Jump to ContentJump to Main Navigation
Essential TradeVietnamese Women in a Changing Marketplace$
Users without a subscription are not able to see the full content.

Ann Marie Leshkowich

Print publication date: 2014

Print ISBN-13: 9780824839901

Published to Hawaii Scholarship Online: November 2016

DOI: 10.21313/hawaii/9780824839901.001.0001

Show Summary Details
Page of

PRINTED FROM HAWAII SCHOLARSHIP ONLINE (www.hawaii.universitypressscholarship.com). (c) Copyright Hawaii University Press, 2021. All Rights Reserved. An individual user may print out a PDF of a single chapter of a monograph in HSO for personal use.date: 23 July 2021

Wandering Ghosts of Market Socialism

Wandering Ghosts of Market Socialism

Governmentality and Memory in the Marketplace

Chapter:
(p.127) 5 Wandering Ghosts of Market Socialism
Source:
Essential Trade
Author(s):

Ann Marie Leshkowich

Publisher:
University of Hawai'i Press
DOI:10.21313/hawaii/9780824839901.003.0006

One Bến Thành trader described herself as plagued by wandering ghosts whom she had to appease with offerings. Although the postwar Vietnamese landscape teems with angry spirits who died violently without descendants to honor them, the trader’s ghosts were in fact living humans: market cadres who demanded that traders pay a fee for use rights to their stalls. The controversy that resulted reveals dilemmas of governmentality, namely how the transition to market socialism left local officials bereft of resources, thus igniting tensions within various levels of the Vietnamese government and creating conflict between local officials and entrepreneurs. That ghosts are also a well-understood reference to war points to the ongoing, daily processes of memory work and recombinant history (Schwenkel 2009) that shaped what Bến Thành traders could remember and forget about the past and how its legacies affected their present experiences and selves.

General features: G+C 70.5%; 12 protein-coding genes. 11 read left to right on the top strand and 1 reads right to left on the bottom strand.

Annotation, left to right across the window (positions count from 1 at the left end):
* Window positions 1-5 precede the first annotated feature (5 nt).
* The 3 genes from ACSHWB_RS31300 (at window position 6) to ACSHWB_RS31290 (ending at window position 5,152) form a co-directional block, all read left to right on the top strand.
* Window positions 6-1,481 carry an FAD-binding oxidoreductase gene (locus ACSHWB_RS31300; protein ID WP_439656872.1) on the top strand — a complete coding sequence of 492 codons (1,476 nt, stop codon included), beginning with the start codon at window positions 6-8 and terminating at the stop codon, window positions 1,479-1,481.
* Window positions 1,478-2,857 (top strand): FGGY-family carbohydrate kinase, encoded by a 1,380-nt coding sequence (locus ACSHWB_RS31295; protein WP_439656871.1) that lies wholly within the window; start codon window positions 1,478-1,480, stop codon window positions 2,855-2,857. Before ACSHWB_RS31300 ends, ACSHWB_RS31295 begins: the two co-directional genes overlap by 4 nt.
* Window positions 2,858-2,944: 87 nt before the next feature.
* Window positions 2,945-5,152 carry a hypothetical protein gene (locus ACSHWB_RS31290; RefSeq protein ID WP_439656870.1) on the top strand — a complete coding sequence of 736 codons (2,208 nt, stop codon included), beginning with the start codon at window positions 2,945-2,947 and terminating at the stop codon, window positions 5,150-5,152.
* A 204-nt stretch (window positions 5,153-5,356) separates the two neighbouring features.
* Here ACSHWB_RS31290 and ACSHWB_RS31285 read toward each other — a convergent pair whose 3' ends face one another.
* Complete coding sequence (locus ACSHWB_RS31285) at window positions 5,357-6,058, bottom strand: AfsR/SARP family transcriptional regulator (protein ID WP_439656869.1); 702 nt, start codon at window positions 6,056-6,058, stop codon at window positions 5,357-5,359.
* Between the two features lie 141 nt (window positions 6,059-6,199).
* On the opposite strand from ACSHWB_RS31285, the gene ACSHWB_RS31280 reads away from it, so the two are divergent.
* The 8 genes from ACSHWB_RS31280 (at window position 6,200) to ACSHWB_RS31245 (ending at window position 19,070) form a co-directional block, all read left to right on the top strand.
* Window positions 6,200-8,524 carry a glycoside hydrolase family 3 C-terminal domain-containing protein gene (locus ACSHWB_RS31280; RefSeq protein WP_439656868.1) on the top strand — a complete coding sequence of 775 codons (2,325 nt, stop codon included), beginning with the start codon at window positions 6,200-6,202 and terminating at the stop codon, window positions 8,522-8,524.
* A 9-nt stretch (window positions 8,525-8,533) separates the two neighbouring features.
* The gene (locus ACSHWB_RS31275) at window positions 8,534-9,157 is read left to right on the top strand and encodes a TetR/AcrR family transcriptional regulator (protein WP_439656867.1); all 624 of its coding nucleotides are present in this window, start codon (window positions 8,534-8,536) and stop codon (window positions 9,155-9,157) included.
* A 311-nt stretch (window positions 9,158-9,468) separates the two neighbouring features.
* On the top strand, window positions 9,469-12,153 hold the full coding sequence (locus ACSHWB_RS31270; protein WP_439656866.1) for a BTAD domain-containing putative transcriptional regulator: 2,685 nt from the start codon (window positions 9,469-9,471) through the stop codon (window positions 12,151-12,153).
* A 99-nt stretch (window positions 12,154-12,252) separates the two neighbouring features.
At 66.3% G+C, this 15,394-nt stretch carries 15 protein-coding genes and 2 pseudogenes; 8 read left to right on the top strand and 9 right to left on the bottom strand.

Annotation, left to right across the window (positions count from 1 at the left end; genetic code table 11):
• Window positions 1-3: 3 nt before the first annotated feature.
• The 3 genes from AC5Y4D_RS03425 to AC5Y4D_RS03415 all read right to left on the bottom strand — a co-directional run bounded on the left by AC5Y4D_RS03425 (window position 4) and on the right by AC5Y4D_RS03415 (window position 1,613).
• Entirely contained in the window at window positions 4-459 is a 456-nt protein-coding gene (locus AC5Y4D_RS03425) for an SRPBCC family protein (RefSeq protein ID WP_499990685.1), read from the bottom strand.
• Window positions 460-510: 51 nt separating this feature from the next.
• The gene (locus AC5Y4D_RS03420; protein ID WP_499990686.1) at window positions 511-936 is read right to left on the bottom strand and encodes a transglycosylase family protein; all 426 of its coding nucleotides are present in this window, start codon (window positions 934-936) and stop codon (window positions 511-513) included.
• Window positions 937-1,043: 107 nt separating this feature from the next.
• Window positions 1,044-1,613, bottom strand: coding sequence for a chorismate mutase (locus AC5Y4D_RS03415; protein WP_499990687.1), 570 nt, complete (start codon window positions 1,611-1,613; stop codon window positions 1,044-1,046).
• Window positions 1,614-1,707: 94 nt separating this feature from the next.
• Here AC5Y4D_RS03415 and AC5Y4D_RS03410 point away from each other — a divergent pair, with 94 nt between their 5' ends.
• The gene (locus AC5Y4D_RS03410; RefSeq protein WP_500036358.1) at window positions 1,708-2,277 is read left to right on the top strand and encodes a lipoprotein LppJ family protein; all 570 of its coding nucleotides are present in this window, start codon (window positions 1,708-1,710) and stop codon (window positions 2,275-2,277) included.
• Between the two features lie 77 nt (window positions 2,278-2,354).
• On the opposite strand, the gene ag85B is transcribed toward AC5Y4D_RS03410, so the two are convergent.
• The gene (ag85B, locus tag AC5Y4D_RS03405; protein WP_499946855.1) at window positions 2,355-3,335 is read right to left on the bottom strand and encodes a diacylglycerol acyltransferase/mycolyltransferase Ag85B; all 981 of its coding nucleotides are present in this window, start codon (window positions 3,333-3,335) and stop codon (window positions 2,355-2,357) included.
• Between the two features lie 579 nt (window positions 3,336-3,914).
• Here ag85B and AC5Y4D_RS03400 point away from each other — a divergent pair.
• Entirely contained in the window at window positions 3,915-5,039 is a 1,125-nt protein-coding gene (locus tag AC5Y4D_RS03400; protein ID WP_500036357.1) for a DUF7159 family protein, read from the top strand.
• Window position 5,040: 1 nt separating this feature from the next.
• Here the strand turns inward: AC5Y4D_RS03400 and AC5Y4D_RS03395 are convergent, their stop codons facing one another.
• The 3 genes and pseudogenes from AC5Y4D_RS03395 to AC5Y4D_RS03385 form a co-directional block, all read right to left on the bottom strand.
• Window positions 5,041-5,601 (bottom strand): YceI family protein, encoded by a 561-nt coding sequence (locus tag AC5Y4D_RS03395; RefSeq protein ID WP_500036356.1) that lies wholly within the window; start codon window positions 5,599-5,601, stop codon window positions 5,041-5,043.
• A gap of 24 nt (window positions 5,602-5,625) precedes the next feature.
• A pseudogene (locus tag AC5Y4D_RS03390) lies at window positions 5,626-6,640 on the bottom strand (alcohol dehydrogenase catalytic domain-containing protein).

Keywords:   ghosts, market socialism, governmentality, war, recombinant history, cadres, memory work

Hawaii Scholarship Online requires a subscription or purchase to access the full text of books within the service. Public users can however freely search the site and view the abstracts and keywords for each book and chapter.

Please, subscribe or login to access full text content.

If you think you should have access to this title, please contact your librarian.

To troubleshoot, please check our FAQs, and if you can't find the answer there, please contact us.